The aqueduct was still functional right up until it was demolished and would have provided a flow rate of around 5000 of potable water per day. At the time of its destruction, it was the highest-quality source of water for the city, as the underground galleries which formed it acted as a filtration system. In addition to providing drinking water, the aqueduct also drove a number of flour mills.


Residents of the Puerta de Carmona and La Calzada neighbourhoods had complained to the City Hall since the 19th century of the danger posed by their section of the aqueduct, citing that its arches served as shelter for immigrants, the homeless, and criminals. The issues of health and social cohesion, together with extension plans for the city, led the city government to consult the Monuments Commission of the central administration. Madrid approved the plan, adding that the aqueduct "is a vulgar work, without artistic features, devoid of archaeological interest". A petition made by José Gestoso failed to stop its implementation, and demolition began on 26 January 1912. After several months, work had not been completed, and it was not until 1959 that the remaining sections were torn down to construct the neighbourhoods of La Candelaria and Los Pajaritos.[4]


The Marquis of San José de Serra, Carlos Serra y Pickman, intervened in his capacity as Member of the Commission of Artistic Monuments of the Province to preserve sections of the monument, and three sections of the Caños de Carmona were saved from demolition as a result.

Three five-arch stretches of the aqueduct survive in Seville:

  • A single arcade located on Calle Cigüeña;
  • A double arcade on Calle Luis Montoto near the junction with Calle Jiménez Aranda; and
  • A second single arcade located at the start of Calle Luis Montoto.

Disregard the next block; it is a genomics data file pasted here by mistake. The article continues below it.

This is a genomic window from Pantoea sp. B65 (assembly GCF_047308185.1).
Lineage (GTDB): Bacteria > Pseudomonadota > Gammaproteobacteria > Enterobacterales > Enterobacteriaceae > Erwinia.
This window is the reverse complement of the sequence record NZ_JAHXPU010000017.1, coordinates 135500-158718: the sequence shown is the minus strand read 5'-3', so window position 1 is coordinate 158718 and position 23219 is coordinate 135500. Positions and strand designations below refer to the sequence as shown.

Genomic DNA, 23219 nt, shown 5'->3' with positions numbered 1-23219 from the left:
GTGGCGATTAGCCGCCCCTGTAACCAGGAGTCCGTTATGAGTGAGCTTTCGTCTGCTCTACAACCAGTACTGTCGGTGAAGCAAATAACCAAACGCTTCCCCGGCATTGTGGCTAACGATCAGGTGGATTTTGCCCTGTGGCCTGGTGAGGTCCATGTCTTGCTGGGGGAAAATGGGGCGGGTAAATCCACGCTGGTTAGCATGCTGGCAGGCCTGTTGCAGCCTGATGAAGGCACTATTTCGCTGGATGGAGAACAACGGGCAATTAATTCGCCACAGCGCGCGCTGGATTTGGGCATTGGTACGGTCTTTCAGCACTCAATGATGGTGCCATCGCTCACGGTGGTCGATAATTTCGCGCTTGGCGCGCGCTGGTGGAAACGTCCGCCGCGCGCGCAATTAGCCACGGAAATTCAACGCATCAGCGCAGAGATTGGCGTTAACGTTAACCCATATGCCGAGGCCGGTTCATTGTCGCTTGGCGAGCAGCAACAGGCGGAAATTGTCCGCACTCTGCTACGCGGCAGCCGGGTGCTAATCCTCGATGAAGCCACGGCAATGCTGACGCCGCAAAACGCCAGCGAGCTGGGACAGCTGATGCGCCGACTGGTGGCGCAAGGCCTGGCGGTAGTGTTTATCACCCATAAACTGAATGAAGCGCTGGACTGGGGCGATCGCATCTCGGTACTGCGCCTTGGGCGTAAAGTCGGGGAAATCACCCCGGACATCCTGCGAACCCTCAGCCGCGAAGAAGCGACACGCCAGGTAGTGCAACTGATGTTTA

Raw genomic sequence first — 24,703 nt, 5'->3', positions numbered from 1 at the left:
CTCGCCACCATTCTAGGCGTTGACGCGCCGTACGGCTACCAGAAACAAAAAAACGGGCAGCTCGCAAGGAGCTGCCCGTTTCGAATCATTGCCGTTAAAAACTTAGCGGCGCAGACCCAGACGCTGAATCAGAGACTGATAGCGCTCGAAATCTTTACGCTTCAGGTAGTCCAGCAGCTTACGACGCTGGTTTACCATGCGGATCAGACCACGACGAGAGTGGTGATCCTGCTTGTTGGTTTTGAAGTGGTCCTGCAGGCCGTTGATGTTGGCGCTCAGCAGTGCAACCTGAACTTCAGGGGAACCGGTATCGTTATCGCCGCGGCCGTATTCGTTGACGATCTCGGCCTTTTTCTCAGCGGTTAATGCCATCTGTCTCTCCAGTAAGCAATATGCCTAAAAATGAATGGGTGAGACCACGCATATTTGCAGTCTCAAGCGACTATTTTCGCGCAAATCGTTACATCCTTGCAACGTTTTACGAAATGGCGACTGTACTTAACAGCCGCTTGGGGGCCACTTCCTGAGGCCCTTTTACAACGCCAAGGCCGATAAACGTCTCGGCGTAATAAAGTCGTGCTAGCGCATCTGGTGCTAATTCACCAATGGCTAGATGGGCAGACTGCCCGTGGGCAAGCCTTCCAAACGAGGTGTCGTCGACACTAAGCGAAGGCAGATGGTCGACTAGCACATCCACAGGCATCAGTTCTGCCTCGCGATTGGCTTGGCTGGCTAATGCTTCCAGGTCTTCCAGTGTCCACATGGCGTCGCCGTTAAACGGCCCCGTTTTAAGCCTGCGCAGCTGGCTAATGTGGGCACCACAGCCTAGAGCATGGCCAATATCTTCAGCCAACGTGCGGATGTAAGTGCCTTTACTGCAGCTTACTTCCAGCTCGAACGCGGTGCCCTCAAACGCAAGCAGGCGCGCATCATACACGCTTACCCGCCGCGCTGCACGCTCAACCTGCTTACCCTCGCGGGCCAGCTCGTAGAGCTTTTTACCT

The second span survived thanks to the closure of the Alcantarilla de las Madejas orchard in 1911, which subsequently became privately owned. As this section was located on private land, the demolition team passed it by. During the construction of the Causeway Bridge, the Delegation of Public Works attempted to expropriate a portion of land from its owner, Mr. Borrero Blanco, in which the rest of the aqueduct was located, however it seemed to be a sensitive subject as local politicians granted a reprieve for this order.[5]

The third span was incorporated into the pillars of the Puente de la Calzada railway bridge when it was constructed in 1930, and was uncovered when the bridge was dismantled in 1991.[6] Somewhat surprisingly, this section of the aqueduct is actually the best preserved. Upon its rediscovery, a niche which had previously contained an image of the Virgin Mary, known as the Virgin of las Madejas, was revealed. The previous image, which had been venerated for centuries, was transferred to the Church of San Roque in 1869 after it was attacked by revolutionaries, and it was burned and lapidate by Republicans in 1936 during the Spanish Civil War.[7] An azulejo reproduction produced by Juan Aragón Cuesta in 1993 now occupies its place.[8]


See also[edit]


Coordinates: 37°23′18″N 5°58′57″W / 37.3883°N 5.9826°W / 37.3883; -5.9826